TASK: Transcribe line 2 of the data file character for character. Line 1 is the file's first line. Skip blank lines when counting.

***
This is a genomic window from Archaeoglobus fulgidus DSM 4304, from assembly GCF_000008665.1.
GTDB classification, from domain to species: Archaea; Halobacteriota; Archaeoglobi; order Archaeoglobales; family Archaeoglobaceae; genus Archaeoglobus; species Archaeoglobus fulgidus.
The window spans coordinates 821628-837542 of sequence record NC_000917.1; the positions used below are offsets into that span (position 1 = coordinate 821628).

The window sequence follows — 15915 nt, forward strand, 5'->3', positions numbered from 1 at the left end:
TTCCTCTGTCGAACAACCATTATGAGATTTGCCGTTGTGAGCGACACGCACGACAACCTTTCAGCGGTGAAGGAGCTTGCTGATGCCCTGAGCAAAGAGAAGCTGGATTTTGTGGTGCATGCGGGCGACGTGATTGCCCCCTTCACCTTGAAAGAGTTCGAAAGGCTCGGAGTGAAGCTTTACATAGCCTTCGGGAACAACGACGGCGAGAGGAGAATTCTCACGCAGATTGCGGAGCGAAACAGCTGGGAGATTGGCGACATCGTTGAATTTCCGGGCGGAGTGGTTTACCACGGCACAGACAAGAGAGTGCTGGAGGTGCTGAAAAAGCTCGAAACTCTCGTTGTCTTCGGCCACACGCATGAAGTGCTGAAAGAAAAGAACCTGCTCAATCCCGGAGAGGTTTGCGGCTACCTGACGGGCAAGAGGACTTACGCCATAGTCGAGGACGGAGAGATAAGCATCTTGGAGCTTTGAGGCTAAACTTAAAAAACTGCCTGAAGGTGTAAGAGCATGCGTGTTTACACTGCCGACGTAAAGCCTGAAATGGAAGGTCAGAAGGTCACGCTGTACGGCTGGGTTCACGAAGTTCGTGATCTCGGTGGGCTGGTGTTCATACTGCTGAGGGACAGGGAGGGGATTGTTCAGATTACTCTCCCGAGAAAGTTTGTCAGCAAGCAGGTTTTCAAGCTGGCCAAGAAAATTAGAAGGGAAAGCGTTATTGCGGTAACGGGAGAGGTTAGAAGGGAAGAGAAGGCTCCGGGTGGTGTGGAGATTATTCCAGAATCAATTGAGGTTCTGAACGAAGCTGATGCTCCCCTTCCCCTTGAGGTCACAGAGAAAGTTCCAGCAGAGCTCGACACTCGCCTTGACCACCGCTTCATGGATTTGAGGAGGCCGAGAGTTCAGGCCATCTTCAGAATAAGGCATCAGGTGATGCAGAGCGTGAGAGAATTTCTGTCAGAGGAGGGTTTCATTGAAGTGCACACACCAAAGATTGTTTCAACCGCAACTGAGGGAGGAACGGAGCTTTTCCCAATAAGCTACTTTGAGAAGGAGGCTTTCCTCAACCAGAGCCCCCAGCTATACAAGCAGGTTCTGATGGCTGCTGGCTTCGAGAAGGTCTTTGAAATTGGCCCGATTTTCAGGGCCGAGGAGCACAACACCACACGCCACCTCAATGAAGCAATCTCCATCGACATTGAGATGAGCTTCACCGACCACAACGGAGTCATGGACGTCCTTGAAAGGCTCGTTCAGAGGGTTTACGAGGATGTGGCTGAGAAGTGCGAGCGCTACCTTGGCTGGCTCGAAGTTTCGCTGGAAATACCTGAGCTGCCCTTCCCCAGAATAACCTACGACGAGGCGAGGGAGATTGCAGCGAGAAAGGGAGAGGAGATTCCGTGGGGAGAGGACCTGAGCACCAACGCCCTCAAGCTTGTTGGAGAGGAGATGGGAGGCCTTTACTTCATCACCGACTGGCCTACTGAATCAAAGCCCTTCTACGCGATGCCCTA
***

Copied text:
GTDB classification, from domain to species: Archaea; Halobacteriota; Archaeoglobi; order Archaeoglobales; family Archaeoglobaceae; genus Archaeoglobus; species Archaeoglobus fulgidus.